Vancouver, BC - Each year on November 11th we remember those who have fought and served for Canada’s many freedoms. It is a day to take a moment to not only remember those who have served and continue to serve to ensure our country's many freedoms, but to show our deep gratitude to those men and women and let them know we will never forget. Remembrance Day is observed on the 11th of November in most countries to recall the end of hostilities of World War I on that date in 1918. Hostilities formally ended "at the 11th hour of the 11th day of the 11th month".
Throughout the country ceremonies take place to commemorate the members of Canada’s Armed Forces. Each community has their own traditions for these ceremonies but most commonly two minutes of silence is observed prior to or following the recital of the poem In Flanders Field.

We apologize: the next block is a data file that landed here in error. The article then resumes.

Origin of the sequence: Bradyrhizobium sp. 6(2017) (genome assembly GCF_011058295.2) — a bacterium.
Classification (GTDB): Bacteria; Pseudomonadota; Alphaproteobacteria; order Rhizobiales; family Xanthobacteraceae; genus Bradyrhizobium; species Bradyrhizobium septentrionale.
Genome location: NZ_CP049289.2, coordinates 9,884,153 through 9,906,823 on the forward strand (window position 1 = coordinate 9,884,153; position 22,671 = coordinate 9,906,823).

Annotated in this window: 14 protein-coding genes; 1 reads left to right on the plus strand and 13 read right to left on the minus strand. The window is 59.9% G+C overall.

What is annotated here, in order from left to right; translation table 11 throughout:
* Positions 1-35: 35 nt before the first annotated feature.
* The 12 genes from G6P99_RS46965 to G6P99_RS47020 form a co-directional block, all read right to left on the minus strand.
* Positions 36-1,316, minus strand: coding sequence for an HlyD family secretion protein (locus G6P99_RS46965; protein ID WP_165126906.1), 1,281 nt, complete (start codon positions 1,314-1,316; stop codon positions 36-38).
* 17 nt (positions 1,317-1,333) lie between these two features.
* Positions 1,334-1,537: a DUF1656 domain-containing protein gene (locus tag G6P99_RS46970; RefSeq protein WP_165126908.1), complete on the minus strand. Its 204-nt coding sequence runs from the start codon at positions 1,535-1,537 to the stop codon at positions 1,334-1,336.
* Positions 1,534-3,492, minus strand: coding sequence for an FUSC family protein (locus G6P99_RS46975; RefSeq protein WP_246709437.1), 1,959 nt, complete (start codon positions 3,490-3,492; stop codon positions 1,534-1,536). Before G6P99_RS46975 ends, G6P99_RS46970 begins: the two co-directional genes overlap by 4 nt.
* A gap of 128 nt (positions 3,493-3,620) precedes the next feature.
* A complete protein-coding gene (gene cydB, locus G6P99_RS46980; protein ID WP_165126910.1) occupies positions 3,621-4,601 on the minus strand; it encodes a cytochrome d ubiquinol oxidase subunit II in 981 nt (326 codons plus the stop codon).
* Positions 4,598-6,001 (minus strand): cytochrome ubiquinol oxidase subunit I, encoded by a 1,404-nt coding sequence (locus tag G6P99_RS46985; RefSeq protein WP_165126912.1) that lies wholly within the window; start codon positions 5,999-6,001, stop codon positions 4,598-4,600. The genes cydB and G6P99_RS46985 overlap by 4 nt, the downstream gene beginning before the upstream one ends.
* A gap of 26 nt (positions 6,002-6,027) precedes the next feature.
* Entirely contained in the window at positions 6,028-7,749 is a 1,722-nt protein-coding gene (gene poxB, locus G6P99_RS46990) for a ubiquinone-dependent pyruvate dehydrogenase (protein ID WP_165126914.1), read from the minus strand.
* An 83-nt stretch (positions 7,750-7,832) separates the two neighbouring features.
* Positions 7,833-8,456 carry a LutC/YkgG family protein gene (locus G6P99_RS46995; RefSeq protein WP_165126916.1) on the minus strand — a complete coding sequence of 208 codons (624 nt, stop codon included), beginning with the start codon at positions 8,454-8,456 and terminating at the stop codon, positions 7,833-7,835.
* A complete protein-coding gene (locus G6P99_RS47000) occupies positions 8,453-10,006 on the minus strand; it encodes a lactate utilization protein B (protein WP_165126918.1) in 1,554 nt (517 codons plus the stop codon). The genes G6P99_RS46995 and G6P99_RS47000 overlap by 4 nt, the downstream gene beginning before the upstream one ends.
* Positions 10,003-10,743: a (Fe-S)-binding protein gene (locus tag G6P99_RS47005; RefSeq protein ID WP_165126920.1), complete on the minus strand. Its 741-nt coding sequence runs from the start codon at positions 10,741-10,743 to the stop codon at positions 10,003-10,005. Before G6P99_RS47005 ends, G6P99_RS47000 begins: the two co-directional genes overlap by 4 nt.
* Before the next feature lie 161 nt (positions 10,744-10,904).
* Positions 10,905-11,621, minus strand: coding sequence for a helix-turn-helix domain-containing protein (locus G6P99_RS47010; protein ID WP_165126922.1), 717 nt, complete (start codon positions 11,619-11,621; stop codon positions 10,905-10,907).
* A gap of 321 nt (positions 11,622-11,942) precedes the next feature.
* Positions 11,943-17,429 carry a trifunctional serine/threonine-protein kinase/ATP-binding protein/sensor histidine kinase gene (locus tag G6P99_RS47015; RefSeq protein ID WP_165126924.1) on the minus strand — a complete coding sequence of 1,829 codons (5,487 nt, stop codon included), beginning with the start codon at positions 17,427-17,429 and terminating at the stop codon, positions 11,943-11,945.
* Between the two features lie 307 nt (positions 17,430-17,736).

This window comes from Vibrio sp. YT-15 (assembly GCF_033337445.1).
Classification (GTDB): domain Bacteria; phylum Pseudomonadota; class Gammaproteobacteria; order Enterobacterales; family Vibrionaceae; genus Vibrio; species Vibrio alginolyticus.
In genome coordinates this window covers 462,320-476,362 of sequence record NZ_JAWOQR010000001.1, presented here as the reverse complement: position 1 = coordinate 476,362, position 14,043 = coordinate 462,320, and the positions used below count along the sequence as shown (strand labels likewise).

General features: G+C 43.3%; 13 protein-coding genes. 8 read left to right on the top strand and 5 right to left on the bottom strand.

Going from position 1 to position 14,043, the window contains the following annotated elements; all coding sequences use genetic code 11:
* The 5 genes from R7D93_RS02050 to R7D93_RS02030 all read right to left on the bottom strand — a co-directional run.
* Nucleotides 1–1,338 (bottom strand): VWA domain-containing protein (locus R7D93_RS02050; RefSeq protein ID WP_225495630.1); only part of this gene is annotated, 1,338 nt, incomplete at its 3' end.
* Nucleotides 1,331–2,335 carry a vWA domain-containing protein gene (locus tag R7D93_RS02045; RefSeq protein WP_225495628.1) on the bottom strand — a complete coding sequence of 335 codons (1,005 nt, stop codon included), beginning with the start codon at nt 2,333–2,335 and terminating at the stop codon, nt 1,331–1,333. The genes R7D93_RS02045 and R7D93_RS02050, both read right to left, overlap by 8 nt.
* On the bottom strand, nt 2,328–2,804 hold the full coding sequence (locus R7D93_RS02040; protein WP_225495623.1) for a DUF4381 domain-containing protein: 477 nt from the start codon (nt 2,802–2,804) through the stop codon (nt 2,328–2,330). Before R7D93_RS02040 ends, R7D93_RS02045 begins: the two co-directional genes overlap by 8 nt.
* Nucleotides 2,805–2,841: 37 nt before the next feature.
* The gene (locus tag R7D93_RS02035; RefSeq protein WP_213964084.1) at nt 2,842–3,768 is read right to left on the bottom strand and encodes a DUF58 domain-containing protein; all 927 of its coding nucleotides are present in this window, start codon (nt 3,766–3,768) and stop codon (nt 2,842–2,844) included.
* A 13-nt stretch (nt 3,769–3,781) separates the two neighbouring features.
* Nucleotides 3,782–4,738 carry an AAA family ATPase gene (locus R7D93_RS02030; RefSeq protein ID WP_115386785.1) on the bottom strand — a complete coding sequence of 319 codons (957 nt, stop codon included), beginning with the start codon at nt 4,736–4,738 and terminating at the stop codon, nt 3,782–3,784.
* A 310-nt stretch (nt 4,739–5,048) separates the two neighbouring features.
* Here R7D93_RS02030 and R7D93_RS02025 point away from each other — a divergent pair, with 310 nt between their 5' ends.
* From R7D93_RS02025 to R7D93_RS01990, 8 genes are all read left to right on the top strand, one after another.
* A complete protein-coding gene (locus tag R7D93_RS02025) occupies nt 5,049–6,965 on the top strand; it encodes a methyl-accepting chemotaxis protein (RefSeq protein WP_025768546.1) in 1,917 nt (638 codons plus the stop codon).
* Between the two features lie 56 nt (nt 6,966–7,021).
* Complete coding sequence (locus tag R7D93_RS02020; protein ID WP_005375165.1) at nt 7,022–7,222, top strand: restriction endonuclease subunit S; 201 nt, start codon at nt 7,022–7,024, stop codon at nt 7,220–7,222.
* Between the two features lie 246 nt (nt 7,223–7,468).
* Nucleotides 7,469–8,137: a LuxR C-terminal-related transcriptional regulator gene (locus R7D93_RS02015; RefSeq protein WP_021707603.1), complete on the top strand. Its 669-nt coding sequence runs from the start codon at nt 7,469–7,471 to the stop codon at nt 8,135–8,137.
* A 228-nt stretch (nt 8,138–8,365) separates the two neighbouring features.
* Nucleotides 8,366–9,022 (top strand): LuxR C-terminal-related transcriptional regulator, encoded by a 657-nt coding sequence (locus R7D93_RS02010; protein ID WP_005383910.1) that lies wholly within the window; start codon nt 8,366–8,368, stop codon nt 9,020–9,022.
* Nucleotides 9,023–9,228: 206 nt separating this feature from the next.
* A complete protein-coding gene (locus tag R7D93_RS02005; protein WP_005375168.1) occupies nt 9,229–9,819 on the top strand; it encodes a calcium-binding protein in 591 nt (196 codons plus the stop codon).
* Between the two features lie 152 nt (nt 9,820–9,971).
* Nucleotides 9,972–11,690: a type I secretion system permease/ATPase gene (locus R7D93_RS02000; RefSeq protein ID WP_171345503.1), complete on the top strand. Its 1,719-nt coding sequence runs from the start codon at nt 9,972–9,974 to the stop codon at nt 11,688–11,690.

The symbol of Remembrance Day is the red poppy of Flanders and northern France. Canadians wear red poppies not only on November 11th but on the days leading up to it as a sign of remembrance. The poppy's representation of death and renewal predates the First World War. The seeds of the poppy flower may remain dormant in the earth for many years, but they will blossom in abundance when the soil is churned. As the fighting of World War I began to turn the earth in late 1914, the fields of Flanders and northern France saw scores of red poppies appear.